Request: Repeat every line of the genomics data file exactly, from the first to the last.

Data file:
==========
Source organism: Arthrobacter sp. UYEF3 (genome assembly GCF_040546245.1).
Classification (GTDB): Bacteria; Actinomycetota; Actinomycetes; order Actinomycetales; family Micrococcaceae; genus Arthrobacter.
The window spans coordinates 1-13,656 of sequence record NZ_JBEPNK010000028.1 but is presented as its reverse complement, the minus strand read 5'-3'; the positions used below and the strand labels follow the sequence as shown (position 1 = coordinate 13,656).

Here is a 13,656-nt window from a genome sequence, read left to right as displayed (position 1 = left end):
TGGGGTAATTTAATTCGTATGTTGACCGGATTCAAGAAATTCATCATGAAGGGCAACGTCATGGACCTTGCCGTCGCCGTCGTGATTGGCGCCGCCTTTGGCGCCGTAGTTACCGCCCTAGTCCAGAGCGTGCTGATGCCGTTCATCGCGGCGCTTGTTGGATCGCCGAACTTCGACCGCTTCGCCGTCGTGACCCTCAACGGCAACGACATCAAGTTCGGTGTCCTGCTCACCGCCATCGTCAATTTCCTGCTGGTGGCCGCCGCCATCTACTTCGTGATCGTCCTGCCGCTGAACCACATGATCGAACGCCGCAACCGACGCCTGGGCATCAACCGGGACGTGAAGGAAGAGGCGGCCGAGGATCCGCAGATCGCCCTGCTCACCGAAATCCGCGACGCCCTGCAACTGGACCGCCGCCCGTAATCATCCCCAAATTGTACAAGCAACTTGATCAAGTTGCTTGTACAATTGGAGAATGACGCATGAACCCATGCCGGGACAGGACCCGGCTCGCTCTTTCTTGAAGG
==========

Source organism: Arthrobacter sp. UYEF3 (genome assembly GCF_040546245.1).
Classification (GTDB): Bacteria; Actinomycetota; Actinomycetes; order Actinomycetales; family Micrococcaceae; genus Arthrobacter.
The window spans coordinates 1-13,656 of sequence record NZ_JBEPNK010000028.1 but is presented as its reverse complement, the minus strand read 5'-3'; the positions used below and the strand labels follow the sequence as shown (position 1 = coordinate 13,656).

Here is a 13,656-nt window from a genome sequence, read left to right as displayed (position 1 = left end):
TGGGGTAATTTAATTCGTATGTTGACCGGATTCAAGAAATTCATCATGAAGGGCAACGTCATGGACCTTGCCGTCGCCGTCGTGATTGGCGCCGCCTTTGGCGCCGTAGTTACCGCCCTAGTCCAGAGCGTGCTGATGCCGTTCATCGCGGCGCTTGTTGGATCGCCGAACTTCGACCGCTTCGCCGTCGTGACCCTCAACGGCAACGACATCAAGTTCGGTGTCCTGCTCACCGCCATCGTCAATTTCCTGCTGGTGGCCGCCGCCATCTACTTCGTGATCGTCCTGCCGCTGAACCACATGATCGAACGCCGCAACCGACGCCTGGGCATCAACCGGGACGTGAAGGAAGAGGCGGCCGAGGATCCGCAGATCGCCCTGCTCACCGAAATCCGCGACGCCCTGCAACTGGACCGCCGCCCGTAATCATCCCCAAATTGTACAAGCAACTTGATCAAGTTGCTTGTACAATTGGAGAATGACGCATGAACCCATGCCGGGACAGGACCCGGCTCGCTCTTTCTTGAAGG